Value from sensors
Advanced sensors can be used as a source of more accurate data or obtaining data from a place not currently accessible. Therefore, advanced sensors can be very important value creating tools and business differentiators for the data-driven business. Supplying sensors as a part of data-driven services can also be a path to easier access or even to ownership of data.
Many times, the advanced sensor is also a significant opportunity to obtain intellectual property protection for the data-driven business and that way reduce investment risks. VTT has a significant patent portfolio (over 350 patent families), out of which as many as 41% belong to sensors, measurement techniques and their integration. VTT licenses, transfers and creates spin-off companies through IPR for the benefit of Finnish industry.
In the bioeconomy branch, VTT’s sensor and monitoring technologies have already created new data-driven business opportunities as illustrated in Figure 2 and described in the following case examples.
Customer in central focus
New digital technologies, including efficient use of data, can create opportunities for new services or other offerings to customers.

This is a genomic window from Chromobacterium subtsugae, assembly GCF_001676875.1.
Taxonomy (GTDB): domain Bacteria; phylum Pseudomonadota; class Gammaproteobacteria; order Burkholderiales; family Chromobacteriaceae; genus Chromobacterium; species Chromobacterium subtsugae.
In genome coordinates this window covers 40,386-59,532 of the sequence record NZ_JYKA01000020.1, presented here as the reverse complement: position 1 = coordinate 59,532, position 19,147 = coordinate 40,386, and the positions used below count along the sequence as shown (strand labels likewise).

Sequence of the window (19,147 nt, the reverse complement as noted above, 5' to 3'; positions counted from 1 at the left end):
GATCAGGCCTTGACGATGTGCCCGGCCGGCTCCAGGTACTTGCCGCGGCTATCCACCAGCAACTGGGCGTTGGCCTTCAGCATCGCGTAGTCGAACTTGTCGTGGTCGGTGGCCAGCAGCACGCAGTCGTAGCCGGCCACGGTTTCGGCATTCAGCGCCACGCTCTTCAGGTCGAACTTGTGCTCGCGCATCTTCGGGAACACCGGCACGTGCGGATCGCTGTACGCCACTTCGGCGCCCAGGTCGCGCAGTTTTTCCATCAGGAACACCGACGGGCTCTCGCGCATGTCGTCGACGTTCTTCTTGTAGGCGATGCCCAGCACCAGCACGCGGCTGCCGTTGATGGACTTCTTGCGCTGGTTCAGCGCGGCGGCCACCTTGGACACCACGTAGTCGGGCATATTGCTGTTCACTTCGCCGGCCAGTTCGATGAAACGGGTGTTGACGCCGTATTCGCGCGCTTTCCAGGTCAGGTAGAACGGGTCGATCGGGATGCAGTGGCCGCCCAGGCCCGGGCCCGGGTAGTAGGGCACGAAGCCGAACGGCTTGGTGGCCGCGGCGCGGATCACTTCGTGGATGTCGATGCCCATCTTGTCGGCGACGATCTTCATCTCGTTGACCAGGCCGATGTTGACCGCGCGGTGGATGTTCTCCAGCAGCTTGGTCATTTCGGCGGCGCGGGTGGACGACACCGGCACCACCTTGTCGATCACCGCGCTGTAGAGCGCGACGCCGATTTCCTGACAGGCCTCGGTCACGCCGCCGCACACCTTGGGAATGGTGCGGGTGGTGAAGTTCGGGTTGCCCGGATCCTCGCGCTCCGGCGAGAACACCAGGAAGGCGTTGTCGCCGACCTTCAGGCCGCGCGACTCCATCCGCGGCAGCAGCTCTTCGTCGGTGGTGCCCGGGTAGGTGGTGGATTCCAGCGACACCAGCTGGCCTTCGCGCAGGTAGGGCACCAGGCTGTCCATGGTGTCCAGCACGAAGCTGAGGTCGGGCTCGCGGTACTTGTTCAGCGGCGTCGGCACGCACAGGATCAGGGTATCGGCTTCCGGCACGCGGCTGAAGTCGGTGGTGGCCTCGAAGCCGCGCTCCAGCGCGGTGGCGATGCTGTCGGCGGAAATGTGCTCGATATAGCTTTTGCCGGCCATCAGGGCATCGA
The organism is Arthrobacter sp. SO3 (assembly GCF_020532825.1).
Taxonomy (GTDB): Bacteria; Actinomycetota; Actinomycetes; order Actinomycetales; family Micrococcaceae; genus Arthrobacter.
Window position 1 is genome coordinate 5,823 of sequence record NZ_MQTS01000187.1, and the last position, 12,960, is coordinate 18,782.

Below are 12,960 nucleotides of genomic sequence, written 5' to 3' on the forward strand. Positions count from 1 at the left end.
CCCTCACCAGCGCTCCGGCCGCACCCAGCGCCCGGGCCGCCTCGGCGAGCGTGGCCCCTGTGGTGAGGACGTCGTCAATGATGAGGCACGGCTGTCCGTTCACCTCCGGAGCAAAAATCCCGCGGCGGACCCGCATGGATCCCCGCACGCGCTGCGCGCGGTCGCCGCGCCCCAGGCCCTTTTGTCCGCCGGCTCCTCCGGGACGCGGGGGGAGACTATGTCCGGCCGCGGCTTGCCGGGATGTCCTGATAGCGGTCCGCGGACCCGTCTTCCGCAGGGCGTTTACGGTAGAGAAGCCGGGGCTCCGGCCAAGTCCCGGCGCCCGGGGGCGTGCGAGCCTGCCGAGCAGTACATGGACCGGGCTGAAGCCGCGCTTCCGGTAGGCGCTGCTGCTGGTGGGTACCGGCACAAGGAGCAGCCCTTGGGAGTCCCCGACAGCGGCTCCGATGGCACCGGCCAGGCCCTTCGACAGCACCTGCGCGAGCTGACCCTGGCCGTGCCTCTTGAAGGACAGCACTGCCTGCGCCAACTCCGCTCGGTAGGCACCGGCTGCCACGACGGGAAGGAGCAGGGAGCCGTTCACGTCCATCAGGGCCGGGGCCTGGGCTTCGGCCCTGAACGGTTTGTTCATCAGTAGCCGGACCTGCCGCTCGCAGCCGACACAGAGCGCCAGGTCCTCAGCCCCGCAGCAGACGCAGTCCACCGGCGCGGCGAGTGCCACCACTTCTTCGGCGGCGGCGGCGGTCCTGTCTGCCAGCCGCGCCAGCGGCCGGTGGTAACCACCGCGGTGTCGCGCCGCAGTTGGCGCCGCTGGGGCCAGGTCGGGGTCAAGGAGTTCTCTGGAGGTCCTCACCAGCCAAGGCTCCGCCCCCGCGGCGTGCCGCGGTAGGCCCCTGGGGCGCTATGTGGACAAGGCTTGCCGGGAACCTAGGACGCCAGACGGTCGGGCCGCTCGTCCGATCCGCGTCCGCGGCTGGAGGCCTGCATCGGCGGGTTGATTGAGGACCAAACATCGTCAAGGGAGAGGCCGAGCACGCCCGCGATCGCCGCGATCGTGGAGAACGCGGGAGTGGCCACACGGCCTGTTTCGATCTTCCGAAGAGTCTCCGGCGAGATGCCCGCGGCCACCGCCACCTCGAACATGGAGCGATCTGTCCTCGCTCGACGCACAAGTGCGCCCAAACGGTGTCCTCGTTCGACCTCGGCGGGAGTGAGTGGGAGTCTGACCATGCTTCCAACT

In general, digitalization drives the servitization of companies. At the same time also user expectations towards services provided to them are changing, whether the users are employees in a company, citizens, or consumers.
Technological advancements and digitalization have changed the role and power of users and customers, who now have access to vast amounts of information and the ability to experiment, share, and interact with one another.
Advanced sensor systems enable efficient collection of data in different forms, but when utilizing the data for creating a new service offering it is necessary to put the customer in central focus. Understanding customer needs is a key factor for successful service design.
This is also required for strategic decisions within companies. Clear service strategies help companies to redefine their current and future position in the market and the actions necessary to reach their goals, and also how to effectively manage and price the new costs inherent in the service business.
Further information: Mikko Utriainen, firstname.lastname@example.org, +358407537415